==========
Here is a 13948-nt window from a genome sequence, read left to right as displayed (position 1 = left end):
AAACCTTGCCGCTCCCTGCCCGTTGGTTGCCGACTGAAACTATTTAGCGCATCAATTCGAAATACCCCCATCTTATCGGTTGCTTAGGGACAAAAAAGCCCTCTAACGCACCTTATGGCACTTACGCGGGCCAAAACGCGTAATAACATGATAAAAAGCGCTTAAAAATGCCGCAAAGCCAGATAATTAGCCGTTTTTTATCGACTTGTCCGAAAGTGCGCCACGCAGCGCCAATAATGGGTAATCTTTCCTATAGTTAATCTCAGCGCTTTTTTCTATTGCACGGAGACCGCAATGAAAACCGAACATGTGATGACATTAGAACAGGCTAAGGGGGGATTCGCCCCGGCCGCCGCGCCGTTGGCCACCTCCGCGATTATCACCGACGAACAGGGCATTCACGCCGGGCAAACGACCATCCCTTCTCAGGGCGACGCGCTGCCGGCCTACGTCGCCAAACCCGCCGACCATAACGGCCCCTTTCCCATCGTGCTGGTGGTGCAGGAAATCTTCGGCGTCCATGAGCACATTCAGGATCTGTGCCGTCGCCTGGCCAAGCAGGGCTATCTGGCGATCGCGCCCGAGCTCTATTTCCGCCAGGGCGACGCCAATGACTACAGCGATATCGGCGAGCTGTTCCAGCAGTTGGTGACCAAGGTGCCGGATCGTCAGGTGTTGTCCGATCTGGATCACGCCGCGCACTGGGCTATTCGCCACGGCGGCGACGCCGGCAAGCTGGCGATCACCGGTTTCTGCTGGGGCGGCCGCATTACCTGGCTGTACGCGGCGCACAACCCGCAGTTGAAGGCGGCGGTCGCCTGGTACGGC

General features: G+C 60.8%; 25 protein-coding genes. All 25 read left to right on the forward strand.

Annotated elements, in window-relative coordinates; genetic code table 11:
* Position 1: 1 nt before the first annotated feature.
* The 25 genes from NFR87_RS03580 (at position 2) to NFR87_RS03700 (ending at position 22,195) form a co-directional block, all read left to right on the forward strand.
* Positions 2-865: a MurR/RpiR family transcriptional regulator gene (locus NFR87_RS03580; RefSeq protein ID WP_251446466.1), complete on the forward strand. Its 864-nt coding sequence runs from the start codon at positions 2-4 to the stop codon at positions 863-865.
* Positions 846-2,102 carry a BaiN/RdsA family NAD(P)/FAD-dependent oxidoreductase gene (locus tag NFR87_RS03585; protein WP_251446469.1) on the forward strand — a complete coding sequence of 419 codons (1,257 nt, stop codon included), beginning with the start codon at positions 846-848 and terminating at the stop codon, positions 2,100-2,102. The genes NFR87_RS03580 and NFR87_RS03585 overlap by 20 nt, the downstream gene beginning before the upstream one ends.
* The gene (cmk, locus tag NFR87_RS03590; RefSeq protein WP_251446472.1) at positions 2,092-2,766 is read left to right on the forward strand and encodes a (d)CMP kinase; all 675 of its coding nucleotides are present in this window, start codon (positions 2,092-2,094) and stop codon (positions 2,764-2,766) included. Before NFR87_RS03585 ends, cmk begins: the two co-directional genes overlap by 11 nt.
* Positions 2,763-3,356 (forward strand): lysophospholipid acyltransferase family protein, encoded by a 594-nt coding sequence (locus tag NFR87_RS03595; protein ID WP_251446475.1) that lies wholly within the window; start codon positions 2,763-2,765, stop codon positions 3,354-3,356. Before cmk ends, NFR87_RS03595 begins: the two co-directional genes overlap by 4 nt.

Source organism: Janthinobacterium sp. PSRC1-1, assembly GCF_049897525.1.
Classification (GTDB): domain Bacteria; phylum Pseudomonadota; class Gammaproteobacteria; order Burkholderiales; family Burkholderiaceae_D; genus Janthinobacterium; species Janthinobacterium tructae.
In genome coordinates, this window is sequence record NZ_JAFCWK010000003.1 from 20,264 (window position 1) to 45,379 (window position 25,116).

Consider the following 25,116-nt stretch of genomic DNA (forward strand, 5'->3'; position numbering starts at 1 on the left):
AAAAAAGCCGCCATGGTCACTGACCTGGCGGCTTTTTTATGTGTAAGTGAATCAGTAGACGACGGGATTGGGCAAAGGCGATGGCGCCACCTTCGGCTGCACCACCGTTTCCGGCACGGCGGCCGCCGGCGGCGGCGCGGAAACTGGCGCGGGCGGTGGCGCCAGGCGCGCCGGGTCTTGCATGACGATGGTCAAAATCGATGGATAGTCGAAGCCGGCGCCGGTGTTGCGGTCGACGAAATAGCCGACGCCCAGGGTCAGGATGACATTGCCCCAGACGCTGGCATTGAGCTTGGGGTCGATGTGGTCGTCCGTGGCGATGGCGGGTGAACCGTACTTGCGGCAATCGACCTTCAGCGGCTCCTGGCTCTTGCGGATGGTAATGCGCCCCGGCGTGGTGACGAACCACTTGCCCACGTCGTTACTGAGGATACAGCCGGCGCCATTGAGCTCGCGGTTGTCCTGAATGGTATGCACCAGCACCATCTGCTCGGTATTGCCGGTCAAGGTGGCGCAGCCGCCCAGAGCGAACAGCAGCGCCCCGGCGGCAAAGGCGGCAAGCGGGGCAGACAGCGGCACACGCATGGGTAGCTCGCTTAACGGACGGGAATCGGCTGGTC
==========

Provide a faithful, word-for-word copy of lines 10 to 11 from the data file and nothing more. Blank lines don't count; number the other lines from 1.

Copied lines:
* Positions 2,763-3,356 (forward strand): lysophospholipid acyltransferase family protein, encoded by a 594-nt coding sequence (locus tag NFR87_RS03595; protein ID WP_251446475.1) that lies wholly within the window; start codon positions 2,763-2,765, stop codon positions 3,354-3,356. Before cmk ends, NFR87_RS03595 begins: the two co-directional genes overlap by 4 nt.

Source organism: Janthinobacterium sp. PSRC1-1, assembly GCF_049897525.1.